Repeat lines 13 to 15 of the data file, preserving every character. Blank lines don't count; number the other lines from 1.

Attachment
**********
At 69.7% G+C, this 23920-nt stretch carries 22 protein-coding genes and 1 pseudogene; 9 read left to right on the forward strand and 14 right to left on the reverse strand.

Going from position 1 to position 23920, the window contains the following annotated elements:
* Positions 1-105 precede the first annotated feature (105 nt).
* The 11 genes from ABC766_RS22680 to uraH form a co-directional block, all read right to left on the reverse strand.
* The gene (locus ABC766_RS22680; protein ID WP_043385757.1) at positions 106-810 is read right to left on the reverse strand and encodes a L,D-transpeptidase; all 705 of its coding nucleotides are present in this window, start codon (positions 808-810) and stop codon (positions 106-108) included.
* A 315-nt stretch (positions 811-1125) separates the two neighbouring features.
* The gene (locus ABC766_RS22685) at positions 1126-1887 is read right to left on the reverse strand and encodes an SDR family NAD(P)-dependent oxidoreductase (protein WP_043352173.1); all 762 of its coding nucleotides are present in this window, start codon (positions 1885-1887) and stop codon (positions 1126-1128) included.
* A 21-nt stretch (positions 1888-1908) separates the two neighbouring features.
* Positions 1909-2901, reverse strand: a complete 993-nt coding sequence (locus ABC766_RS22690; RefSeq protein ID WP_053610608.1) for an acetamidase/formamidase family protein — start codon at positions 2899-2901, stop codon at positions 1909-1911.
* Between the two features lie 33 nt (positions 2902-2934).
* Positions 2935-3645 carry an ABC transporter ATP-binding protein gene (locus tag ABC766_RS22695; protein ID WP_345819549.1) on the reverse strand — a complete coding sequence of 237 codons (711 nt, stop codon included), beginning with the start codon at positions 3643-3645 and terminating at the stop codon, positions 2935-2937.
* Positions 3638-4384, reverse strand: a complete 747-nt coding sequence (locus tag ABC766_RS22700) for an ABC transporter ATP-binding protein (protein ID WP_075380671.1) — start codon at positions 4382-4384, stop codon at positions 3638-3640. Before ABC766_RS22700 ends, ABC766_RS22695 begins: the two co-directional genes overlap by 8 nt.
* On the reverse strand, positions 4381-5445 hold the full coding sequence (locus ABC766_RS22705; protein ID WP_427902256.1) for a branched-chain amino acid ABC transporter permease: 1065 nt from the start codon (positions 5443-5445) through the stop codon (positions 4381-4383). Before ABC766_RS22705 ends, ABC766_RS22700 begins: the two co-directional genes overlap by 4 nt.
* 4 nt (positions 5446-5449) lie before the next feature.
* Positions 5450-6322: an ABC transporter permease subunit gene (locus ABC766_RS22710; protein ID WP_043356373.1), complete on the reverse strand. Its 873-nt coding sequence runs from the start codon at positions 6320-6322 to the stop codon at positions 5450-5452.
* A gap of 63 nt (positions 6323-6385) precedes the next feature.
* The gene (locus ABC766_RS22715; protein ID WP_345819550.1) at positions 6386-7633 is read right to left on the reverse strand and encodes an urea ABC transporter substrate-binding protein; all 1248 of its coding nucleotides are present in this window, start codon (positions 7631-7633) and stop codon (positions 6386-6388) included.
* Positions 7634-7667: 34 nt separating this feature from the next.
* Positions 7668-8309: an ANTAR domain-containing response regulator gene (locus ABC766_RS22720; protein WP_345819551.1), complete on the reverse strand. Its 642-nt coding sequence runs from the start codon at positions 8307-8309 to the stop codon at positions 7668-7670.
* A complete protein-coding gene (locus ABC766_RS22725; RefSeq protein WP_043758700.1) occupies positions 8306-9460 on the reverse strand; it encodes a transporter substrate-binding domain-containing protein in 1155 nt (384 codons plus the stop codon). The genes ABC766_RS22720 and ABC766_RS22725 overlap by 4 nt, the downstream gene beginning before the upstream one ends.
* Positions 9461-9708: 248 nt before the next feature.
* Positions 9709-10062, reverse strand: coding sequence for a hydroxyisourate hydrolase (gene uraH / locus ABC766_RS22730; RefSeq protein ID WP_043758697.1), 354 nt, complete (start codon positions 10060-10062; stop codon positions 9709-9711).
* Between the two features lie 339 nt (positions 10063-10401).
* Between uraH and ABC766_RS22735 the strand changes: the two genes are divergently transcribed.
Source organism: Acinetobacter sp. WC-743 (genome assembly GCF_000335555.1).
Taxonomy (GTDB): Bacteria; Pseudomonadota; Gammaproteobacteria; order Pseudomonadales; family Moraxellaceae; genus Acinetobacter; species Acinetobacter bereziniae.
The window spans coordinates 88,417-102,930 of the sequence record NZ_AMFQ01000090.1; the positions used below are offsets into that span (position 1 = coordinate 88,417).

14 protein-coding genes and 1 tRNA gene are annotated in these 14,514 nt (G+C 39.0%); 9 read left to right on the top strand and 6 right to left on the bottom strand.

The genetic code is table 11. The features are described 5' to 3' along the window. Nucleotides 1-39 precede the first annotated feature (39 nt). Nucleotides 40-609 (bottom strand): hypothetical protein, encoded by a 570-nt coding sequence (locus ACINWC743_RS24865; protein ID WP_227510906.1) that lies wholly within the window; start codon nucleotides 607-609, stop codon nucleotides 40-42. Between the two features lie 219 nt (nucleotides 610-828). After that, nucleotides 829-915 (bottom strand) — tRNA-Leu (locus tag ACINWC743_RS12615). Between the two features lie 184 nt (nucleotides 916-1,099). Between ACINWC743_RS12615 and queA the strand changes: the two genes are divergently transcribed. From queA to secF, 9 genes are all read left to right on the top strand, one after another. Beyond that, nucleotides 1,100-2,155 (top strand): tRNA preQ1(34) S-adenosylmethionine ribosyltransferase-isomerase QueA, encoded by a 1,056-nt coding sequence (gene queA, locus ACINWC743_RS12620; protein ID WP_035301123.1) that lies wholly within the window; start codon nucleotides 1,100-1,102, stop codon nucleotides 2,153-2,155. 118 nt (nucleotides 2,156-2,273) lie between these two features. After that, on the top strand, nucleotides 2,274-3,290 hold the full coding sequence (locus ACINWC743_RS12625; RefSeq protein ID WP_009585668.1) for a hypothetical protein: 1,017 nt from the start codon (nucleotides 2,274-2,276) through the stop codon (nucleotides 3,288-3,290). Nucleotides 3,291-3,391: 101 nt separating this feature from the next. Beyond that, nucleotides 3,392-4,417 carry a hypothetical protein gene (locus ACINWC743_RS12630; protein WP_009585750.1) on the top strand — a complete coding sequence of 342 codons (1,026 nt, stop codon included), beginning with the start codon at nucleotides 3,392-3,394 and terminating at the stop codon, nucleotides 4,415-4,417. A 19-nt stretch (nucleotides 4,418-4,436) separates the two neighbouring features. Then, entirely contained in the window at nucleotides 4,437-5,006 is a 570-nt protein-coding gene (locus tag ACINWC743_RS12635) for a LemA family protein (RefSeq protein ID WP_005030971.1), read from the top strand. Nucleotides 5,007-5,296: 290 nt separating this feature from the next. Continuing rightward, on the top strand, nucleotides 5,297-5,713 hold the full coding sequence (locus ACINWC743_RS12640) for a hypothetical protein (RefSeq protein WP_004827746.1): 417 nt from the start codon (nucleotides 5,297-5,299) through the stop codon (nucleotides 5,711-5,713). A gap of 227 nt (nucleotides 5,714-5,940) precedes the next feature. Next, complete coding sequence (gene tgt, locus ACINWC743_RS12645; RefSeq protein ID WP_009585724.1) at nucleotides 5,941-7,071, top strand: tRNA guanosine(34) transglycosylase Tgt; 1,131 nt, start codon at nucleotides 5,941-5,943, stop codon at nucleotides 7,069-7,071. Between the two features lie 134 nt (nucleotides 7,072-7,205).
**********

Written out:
* On the reverse strand, positions 4381-5445 hold the full coding sequence (locus ABC766_RS22705; protein ID WP_427902256.1) for a branched-chain amino acid ABC transporter permease: 1065 nt from the start codon (positions 5443-5445) through the stop codon (positions 4381-4383). Before ABC766_RS22705 ends, ABC766_RS22700 begins: the two co-directional genes overlap by 4 nt.
* 4 nt (positions 5446-5449) lie before the next feature.
* Positions 5450-6322: an ABC transporter permease subunit gene (locus ABC766_RS22710; protein ID WP_043356373.1), complete on the reverse strand. Its 873-nt coding sequence runs from the start codon at positions 6320-6322 to the stop codon at positions 5450-5452.